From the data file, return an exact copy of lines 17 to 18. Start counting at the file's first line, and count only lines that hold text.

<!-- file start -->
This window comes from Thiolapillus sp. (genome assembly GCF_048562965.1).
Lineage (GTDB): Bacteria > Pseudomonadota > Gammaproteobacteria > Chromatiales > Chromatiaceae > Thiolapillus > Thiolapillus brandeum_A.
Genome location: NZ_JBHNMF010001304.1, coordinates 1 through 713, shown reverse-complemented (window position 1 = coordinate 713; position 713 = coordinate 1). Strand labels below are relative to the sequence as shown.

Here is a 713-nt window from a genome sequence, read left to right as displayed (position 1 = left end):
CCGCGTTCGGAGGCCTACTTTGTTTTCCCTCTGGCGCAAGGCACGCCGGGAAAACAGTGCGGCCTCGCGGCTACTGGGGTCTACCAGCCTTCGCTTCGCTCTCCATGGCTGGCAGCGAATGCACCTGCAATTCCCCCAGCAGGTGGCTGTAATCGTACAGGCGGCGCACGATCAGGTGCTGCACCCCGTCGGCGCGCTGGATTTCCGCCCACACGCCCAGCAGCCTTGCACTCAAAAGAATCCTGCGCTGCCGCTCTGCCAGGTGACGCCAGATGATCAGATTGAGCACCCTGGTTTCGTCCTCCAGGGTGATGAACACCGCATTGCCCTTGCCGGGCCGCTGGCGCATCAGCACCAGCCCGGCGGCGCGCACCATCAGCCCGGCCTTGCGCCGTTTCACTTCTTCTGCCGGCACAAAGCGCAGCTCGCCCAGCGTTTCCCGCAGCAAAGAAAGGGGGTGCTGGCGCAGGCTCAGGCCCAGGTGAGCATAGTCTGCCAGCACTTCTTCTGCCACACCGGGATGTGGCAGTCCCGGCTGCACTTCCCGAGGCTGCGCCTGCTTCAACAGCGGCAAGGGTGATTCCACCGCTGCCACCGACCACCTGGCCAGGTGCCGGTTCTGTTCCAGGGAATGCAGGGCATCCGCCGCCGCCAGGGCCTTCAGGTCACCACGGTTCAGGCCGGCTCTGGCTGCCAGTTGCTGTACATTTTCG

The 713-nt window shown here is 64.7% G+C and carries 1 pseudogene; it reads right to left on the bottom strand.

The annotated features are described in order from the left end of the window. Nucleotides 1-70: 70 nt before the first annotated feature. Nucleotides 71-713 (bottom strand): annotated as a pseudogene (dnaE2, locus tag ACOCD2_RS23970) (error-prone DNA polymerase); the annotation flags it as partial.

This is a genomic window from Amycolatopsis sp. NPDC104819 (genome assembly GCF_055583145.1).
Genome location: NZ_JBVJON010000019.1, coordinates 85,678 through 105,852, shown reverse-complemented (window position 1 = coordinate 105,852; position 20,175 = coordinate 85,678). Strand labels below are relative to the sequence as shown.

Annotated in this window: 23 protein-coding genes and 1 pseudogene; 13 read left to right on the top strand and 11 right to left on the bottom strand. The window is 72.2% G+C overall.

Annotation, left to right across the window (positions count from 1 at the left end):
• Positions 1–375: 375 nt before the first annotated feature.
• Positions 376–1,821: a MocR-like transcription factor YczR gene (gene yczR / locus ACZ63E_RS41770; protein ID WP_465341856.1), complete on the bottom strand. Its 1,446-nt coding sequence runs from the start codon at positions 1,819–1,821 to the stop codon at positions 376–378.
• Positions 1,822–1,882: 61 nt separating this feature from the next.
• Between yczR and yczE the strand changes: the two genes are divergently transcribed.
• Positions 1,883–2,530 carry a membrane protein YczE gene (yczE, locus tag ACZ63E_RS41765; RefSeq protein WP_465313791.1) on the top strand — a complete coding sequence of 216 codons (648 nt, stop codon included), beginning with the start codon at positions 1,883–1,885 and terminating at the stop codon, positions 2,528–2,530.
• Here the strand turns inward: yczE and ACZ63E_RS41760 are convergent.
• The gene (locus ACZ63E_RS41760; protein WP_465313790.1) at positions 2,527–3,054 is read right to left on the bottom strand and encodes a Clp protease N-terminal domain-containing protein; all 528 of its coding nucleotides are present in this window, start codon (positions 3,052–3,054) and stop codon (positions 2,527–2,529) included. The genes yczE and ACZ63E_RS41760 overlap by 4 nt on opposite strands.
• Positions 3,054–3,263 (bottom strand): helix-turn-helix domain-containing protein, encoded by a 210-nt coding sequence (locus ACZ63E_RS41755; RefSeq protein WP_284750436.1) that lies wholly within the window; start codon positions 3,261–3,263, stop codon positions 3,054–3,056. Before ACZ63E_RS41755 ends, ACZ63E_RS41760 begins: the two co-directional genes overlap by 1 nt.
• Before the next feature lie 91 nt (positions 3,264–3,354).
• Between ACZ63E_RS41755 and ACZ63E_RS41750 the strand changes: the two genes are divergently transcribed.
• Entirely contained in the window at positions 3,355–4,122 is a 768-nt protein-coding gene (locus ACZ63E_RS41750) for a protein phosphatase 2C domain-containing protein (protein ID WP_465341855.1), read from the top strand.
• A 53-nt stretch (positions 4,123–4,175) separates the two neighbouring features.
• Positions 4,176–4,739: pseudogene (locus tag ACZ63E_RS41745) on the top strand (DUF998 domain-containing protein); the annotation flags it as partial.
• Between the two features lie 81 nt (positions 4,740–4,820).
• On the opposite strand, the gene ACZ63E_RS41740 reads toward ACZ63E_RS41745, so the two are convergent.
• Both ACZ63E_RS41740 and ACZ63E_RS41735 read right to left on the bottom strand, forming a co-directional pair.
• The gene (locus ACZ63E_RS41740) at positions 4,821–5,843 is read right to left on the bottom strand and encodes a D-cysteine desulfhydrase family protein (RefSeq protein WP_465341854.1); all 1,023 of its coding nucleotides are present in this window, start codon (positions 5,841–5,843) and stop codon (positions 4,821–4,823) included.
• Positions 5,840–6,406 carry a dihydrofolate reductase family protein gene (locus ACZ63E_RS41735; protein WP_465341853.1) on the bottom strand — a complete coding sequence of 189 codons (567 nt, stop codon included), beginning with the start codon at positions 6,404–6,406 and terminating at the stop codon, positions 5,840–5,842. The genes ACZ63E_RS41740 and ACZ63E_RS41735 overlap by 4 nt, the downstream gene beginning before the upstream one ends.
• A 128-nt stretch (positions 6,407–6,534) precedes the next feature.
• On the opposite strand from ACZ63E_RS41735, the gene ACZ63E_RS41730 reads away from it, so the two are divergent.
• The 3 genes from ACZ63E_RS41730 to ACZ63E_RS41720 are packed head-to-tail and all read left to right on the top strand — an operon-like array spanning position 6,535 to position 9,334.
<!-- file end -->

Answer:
• Here the strand turns inward: yczE and ACZ63E_RS41760 are convergent.
• The gene (locus ACZ63E_RS41760; protein WP_465313790.1) at positions 2,527–3,054 is read right to left on the bottom strand and encodes a Clp protease N-terminal domain-containing protein; all 528 of its coding nucleotides are present in this window, start codon (positions 3,052–3,054) and stop codon (positions 2,527–2,529) included. The genes yczE and ACZ63E_RS41760 overlap by 4 nt on opposite strands.